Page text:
Remixing Mythology, part 5: Sources and recommendations
Author: Viktor Juhász, Lead Writer and Content Designer (or World Designer, if you like)
During the planning phase of King Arthur, we used various sources to build our game world, but first and foremost we wanted to create our own magical realm, one that had everything that made the Arthurian mythology so unique and enduring: plenty of epic battles, great adventures, fearsome heroes and villains, proud castles, and kingdoms at war.
One of the sources that had a major influence on King Arthur is the classic work of a certain gentleman called Sir Thomas Malory. Malory lived in the 15th century, and judging from the limited amount of information we have on him, he was quite a colorful character.
Sir Thomas Malory wrote the classic text on King Arthur: Le Morte d’Arthur, or The Death of Arthur. This masterpiece has all the major plot points which set the tone of the colorful Arthurian mythology: evil knights and good knights, the Holy Grail, Excalibur, the romance of Queen Guinevere and Lancelot, the rise of King Arthur and his betrayal by his illegitimate son. Even today it’s a fascinating read, and one of its greatest virtues is the portrayal of the larger-than-life heroes and their epic deeds. It has also plenty of anachronistic features (similar to our game): Malory mixes medieval Britain with a conquering Roman emperor and the Saracens on the Holy Land. We couldn’t follow the events in Malory’s book for various reasons, but we definitely wanted to capture the essence of his larger-than-life heroes. (You can read it online here.)
If you liked the atmosphere of King Arthur, you might also like some of the following works. They had no direct influence on the game during the design process, but we highly recommend these games, books and movies. We really love them, and we wanted to create something that would give our gamers had the same exciting experience that these works gave us.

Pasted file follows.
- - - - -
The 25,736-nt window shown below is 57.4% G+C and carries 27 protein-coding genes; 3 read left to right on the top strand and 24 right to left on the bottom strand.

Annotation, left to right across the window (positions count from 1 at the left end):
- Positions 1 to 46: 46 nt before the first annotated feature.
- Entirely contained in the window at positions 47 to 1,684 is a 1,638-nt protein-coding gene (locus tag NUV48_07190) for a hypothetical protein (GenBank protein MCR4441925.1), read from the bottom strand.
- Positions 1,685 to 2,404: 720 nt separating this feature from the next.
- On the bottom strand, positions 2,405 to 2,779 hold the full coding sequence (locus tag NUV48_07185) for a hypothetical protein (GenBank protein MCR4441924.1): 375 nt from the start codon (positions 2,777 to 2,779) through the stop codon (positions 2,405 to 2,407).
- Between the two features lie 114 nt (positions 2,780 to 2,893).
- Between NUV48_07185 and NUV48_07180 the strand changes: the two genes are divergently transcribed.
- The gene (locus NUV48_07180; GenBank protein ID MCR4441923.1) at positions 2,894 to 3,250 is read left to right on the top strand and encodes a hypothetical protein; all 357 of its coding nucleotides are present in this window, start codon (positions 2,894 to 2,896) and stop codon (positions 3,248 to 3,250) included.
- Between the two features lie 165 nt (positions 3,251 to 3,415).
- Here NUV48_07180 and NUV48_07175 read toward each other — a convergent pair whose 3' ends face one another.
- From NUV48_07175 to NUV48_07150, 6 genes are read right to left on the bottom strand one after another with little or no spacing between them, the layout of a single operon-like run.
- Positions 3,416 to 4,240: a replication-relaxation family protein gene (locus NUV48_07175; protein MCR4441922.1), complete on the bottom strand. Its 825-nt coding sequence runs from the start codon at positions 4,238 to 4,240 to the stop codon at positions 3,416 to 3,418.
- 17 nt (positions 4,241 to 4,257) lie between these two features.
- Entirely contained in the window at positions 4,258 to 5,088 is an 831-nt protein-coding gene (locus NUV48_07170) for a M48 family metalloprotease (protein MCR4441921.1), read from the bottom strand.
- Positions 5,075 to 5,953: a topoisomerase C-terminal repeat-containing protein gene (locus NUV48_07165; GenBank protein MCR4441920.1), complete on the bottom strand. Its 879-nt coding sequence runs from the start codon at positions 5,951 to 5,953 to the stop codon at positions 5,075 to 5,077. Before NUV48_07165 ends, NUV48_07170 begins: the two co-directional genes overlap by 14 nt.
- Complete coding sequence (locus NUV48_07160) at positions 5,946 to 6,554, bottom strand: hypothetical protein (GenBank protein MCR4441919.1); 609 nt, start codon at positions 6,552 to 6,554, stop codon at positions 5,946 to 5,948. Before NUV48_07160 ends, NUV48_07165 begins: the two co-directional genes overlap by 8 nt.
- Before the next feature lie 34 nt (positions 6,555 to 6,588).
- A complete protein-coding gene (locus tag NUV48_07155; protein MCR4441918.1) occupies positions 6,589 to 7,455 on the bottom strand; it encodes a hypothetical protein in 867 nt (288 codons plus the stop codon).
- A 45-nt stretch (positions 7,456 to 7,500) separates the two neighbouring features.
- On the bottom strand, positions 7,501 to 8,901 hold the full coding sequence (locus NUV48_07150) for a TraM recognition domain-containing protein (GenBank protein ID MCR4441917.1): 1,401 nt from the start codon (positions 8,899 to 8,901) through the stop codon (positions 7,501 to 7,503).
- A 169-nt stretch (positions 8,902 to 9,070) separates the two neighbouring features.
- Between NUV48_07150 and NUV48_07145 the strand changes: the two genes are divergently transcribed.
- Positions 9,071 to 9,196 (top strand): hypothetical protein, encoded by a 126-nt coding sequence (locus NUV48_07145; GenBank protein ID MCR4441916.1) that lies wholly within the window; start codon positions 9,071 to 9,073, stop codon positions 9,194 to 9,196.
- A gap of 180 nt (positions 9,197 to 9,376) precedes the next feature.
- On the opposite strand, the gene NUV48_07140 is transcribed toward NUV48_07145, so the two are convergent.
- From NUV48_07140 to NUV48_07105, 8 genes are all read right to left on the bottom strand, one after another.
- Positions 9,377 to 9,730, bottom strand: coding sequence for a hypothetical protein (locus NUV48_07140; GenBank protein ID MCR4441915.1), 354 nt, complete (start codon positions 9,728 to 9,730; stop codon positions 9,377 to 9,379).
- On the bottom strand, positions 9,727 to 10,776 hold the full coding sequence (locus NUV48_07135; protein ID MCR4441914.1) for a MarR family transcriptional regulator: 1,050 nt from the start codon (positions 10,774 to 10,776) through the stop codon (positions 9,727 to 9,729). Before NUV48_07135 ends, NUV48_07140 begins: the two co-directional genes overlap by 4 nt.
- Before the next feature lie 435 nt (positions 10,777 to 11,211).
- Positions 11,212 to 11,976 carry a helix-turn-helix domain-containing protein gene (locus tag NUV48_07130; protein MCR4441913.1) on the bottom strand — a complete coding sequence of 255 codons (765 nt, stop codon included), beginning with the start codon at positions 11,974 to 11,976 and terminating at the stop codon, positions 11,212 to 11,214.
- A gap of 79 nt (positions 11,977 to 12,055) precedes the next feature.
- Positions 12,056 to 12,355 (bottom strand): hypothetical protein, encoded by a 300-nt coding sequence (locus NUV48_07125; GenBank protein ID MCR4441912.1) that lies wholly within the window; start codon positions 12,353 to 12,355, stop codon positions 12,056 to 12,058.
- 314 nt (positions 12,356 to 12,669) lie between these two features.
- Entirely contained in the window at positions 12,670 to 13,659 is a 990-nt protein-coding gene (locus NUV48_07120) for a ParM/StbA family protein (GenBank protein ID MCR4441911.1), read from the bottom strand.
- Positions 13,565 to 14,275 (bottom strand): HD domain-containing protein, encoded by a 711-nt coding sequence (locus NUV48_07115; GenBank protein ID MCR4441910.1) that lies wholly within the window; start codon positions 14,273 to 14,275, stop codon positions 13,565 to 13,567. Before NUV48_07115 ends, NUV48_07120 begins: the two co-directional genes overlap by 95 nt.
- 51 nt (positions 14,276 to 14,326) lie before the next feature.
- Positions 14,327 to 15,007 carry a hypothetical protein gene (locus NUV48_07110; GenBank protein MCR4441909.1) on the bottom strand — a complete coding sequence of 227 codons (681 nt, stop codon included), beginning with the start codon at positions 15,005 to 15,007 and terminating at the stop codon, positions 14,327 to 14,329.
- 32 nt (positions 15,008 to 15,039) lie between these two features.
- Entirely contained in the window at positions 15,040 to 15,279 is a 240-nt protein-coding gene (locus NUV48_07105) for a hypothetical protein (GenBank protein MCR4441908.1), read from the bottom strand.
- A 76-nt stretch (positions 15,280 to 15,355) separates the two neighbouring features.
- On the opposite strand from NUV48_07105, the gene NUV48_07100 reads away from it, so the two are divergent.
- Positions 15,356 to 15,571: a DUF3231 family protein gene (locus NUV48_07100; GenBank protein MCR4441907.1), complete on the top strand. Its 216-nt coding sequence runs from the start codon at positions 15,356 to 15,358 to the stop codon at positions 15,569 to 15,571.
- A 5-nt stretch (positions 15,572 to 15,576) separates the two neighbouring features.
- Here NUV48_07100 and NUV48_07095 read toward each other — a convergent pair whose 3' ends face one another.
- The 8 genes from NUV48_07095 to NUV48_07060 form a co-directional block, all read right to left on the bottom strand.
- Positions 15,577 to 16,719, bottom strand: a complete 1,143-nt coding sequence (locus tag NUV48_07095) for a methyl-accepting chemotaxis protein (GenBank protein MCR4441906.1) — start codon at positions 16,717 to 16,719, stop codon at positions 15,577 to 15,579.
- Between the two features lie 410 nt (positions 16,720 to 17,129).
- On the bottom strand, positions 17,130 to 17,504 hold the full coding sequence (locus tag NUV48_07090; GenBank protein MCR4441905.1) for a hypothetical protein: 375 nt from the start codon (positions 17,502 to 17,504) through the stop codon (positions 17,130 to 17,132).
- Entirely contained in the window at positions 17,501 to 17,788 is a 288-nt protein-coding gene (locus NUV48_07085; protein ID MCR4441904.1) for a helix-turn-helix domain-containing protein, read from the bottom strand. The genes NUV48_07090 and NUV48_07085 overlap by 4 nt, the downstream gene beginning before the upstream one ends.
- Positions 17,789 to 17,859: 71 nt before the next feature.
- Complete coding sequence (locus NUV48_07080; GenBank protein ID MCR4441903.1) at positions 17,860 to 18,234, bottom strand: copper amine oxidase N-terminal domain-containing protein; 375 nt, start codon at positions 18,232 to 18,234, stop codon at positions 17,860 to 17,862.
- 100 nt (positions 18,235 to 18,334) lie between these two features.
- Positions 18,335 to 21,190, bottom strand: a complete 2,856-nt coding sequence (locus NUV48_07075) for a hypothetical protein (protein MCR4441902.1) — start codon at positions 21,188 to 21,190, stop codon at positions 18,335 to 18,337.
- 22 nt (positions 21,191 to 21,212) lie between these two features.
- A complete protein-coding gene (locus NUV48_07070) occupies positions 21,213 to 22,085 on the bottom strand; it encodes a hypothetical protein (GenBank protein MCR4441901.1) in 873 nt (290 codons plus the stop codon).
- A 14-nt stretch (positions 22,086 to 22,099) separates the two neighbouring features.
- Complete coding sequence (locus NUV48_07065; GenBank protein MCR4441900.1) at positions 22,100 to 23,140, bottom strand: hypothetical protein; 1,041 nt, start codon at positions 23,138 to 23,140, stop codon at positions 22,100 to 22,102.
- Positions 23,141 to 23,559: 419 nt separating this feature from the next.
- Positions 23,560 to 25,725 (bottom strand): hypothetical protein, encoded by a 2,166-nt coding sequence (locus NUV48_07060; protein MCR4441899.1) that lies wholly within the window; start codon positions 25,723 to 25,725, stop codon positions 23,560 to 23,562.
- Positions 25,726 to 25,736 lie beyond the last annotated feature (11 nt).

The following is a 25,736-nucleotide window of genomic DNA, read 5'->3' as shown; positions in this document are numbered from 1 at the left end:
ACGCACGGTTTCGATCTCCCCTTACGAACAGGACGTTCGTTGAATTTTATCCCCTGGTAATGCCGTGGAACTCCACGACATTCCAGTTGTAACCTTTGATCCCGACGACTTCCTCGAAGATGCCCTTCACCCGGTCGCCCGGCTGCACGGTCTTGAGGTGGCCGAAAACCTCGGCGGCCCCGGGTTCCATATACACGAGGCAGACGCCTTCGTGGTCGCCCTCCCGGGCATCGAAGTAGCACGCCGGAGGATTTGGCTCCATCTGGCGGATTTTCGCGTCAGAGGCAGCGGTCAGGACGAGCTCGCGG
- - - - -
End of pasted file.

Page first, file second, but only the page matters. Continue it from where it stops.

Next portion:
There are plenty of traditional role-playing games set in a medieval fantasy world. Two really outstanding ones are Pendragon, a King Arthur-themed RPG, and the superb Ars Magica, which is set in a 12th-century, alternative (Mythic) Europe, where magic is alive and you play wizards and their mundane allies.
Excalibur is a classic fantasy movie from 1981, starring Helen Mirren and Liam Neeson. It’s a retelling of the basic Arthurian myth. It’s dark and gritty; you should watch it!
If you’d like to read more about King Arthur, you have such a wide range of opportunities that it’s difficult to imagine where to begin. Marion Zimmer Bradley’s The Mists of Avalon is a successful retelling of the Arthurian myth, as is T.H. White’s The Once and Future King.
And there are other books that that have no clear tie to the Arthurian mythology, but which are great reads and evoke the same gritty, dark atmosphere that we also love (which will be all the more evident in King Arthur 2). Among these books you might find The Song of Ice and Fire series by George R.R. Martin or Abercrombie’s First Law trilogy, or even the Cormac Mac Art and Bran Mac Morn stories by Robert E. Howard, the creator of Conan the Barbarian.
William Shakespeare’ A Midsummer Night’s Dream is a must read for those who want to understand the Sidhe (as is Lords and Ladies by Sir Terry Pratchett, although I guess no one would normally place Discworld and King Arthur in the same context). Any good collection of Celtic faerie tales, or the Welsh Mabonigion should be on your reading list as well!
This series of posts presents the world-building behind King Arthur – The Role-playing Wargame and King Arthur II and the intervening supplements. This is the fifth installment. You can read the first part here, the second part here, the third part here, and the fourth part here.
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Very, very nice and inspiring post, thank you !
In France, popular knowledge of the arthurian myth often has its roots from the texts of Chrétien de Troyes (http://en.wikipedia.org/wiki/Chr%C3%A9tien_de_Troyes), more than from Mallory.
I played Pendragon and especially Ars Magica when I was younger, Boorman's Excalibur is one of my favorite films ever, and I am an avid reader of GRRMartin and Joe Abecrombie ! With so many common references, no wonder I did "connect" that much with the theme and mood of the game